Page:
The sharp contrast of bush fires and flooding in Australia has been blamed by some on climate change. While attributing any particular event to changes in the climate is difficult, an increasing frequency of such extreme events is expected under climate change. This applies to New Zealand as well.
Meanwhile our Emissions Trading Scheme is under review by a select committee to ascertain if modifications could lower the cost to New Zealand of meeting our Kyoto obligations.
These two news events capture almost all of the debate on climate change. That is, what will be the economic effect of climate change (acting on agriculture and energy supply for example) and what will be the economic effect of different policies to reduce New Zealand’s emissions of greenhouse gases. There is, however, a third dimension to the effects of climate change on the New Zealand economy – what we might call the indirect international effect. This has a number of manifestations:
- The direct effects of climate change on other countries. The foremost consideration here is probably how different growing conditions in other countries affect agricultural commodity prices in world markets. A rise in world prices would clearly benefit New Zealand.
- Immigration – will New Zealand face pressure to allow more immigrants from island states that are increasingly exposed to storms and rising sea levels?
- Possible adverse foreign interpretations of New Zealand’s actions to reduce greenhouse gas emissions and the associated possibility of trade barriers. In other words, if we do nothing to reduce our emissions, or if we are seen by others as not doing enough, we might face the prospect of retaliatory trade policies that could cost our economy more than reducing our emissions.
- The food miles controversy. Under an appropriate carbon price this debate is devoid of economic merit. The real problem though is consumer perception accompanied by protectionist politicians and lobby groups. The issue has the potential to spread to other areas such as the propensity of foreign tourists to travel long distances.
- The number of emission units that New Zealand might be obliged to purchase on world markets beyond the Kyoto first commitment period which expires in 2012, or the price of those units.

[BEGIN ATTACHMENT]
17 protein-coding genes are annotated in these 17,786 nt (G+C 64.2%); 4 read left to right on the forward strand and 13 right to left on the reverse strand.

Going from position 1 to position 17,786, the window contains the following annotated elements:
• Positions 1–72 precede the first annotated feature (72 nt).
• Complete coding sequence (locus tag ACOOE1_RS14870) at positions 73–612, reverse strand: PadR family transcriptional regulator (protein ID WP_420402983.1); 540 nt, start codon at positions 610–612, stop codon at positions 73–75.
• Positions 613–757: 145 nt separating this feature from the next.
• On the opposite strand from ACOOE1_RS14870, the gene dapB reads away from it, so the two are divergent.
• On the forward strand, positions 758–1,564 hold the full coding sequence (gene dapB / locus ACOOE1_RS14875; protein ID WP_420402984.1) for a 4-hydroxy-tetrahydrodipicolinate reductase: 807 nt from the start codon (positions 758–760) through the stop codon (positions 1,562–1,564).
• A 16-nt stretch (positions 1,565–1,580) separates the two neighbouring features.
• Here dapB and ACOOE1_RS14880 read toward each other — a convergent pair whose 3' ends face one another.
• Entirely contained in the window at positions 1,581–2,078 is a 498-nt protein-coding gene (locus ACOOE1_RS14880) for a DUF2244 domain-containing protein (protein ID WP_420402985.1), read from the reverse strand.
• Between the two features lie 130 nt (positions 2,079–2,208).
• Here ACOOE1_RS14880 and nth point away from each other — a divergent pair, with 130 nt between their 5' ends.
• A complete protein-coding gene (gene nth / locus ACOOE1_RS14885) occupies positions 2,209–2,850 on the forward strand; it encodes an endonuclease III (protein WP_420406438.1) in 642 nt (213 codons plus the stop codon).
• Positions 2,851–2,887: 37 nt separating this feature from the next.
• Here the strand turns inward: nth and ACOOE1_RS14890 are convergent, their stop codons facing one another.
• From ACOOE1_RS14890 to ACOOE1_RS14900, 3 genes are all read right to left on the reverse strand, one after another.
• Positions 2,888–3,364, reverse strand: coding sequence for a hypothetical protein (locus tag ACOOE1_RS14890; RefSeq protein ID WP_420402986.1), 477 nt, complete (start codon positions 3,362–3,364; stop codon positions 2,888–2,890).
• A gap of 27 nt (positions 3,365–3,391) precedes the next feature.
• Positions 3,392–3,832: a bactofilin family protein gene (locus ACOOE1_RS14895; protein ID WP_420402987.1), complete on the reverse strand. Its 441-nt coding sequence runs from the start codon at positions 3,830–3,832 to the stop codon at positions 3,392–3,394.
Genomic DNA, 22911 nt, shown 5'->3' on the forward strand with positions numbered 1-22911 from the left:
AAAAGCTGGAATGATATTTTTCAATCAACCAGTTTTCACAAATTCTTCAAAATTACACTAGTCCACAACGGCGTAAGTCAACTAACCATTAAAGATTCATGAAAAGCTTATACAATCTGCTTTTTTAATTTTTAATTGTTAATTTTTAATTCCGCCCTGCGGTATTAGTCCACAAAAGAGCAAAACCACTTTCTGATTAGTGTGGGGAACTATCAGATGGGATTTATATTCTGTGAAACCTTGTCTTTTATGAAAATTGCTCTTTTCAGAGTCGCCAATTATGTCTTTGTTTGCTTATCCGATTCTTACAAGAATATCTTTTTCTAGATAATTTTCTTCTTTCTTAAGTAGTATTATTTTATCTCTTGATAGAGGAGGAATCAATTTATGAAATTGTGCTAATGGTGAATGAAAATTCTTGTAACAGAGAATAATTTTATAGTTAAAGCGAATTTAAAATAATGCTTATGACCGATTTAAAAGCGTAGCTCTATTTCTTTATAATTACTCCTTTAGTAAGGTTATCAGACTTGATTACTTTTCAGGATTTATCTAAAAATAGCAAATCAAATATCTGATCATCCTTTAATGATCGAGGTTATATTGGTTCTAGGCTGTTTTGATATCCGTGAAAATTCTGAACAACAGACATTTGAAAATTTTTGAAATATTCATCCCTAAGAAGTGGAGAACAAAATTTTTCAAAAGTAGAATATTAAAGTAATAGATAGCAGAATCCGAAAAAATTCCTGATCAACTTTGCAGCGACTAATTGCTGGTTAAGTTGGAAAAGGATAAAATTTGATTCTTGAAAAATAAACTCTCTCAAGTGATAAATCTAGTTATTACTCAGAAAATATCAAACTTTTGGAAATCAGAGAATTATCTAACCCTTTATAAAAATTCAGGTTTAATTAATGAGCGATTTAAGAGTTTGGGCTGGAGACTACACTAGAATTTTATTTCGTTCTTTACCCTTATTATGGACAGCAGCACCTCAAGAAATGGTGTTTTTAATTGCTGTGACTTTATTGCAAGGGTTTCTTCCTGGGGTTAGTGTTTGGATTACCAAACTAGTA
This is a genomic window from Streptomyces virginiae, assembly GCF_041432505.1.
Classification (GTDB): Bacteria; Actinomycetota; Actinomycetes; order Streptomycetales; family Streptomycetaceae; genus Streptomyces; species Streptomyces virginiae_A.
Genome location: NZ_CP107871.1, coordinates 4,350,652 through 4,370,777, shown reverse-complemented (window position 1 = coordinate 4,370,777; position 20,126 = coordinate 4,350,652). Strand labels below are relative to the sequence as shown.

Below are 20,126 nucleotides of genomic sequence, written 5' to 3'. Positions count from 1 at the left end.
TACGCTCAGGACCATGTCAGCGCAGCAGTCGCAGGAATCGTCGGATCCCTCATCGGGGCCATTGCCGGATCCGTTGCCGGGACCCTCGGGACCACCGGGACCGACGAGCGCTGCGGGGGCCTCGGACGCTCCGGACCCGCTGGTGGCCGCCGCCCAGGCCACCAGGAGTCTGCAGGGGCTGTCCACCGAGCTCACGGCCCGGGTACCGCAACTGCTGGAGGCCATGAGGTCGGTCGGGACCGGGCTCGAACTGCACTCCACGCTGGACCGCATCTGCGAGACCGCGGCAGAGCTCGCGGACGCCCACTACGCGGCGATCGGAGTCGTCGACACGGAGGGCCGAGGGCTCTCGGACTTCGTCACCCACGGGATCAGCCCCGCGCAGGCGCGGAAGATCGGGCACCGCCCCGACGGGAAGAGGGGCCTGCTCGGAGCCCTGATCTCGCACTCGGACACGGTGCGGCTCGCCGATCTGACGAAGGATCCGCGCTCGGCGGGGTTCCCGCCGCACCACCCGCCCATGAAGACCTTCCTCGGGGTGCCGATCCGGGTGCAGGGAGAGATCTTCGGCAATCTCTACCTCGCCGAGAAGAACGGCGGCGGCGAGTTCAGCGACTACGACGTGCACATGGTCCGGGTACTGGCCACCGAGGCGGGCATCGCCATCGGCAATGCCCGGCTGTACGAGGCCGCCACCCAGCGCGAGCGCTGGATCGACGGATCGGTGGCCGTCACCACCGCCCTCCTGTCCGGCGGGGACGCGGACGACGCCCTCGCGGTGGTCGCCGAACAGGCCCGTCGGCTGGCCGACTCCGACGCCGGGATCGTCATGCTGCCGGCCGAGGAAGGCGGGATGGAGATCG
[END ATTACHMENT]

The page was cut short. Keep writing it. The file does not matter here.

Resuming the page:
- The effect of subsidies for biofuel production on agricultural commodity prices or, more generally, the effects of more land being used to grow biofuels rather than food.
Research in these areas is sparse. With regard to international food prices for example, there is little consensus about whether prices will rise or fall as a result of climate change. Much depends on how quickly climate change occurs, on the extent to which countries adapt agricultural practices to different climates, and on international trade policy. Another factor is the strength of the fertilisation effect of more CO2in the atmosphere. Without CO2 fertilisation agricultural prices will probably increase. Assuming an increase of 10%, which is consistent with international research, generates a permanent lift household spending in New Zealand of about $120 per person per year. If the CO2 fertilisation effect is strong, such that other countries can increase their agricultural output and become more self-sufficient, world commodity prices will fall and household spending in New Zealand would eventually be lower by about $170/person/year, but transitional effects could worsen this.
Overseas sentiment about food miles is not well understood. A possible insight is some recent research with respect to the issue of genetic modification, which estimated a permanent drop in household spending of about $200/person/year if genetically modified crops deter foreign consumers from New Zealand products. As with genetic modification, the food miles issue requires robust data and sound argument to allay consumer fears and misunderstanding.
With regard to the effect of international agreements, our modelling shows that tightening New Zealand's allowance by 10 Mt of CO2 (about 13% of current emissions) reduces household spending by a permanent $320/person/year, after adjustment costs – a strong reason to for us to tread carefully in post-Kyoto negotiations.
We can compare these results with the direct effects of climate change on the economy. Using past droughts as a guide, which may not be reliable as the consequences of relatively rare droughts may not be the same as those of a consistently drier climate, suggests an effect on household spending of $150-$200/person/year. The key issue here is whether shifts in land use under climate change will be easier or more difficult than has been the case in the past. Other industries such as tourism and horticulture may also be affected by climate change, but even the direction of the effects, let alone their magnitude is difficult to gauge.
Precise numbers though, are not the issue. The lesson to be drawn from the above is that we risk becoming pre-occupied with the debate about the finer points of our Emissions Trading Scheme or with how farming will fare under a drier climate, when how the rest of the world is affected by climate change and what it does in response is probably going to be just as important. Indeed, given the potential for international conflict as countries argue about water shortages, energy security and burden sharing with respect to emission reductions, the indirect international effects of climate change will likely dominate most other economic issues that will confront New Zealand over the next few decades.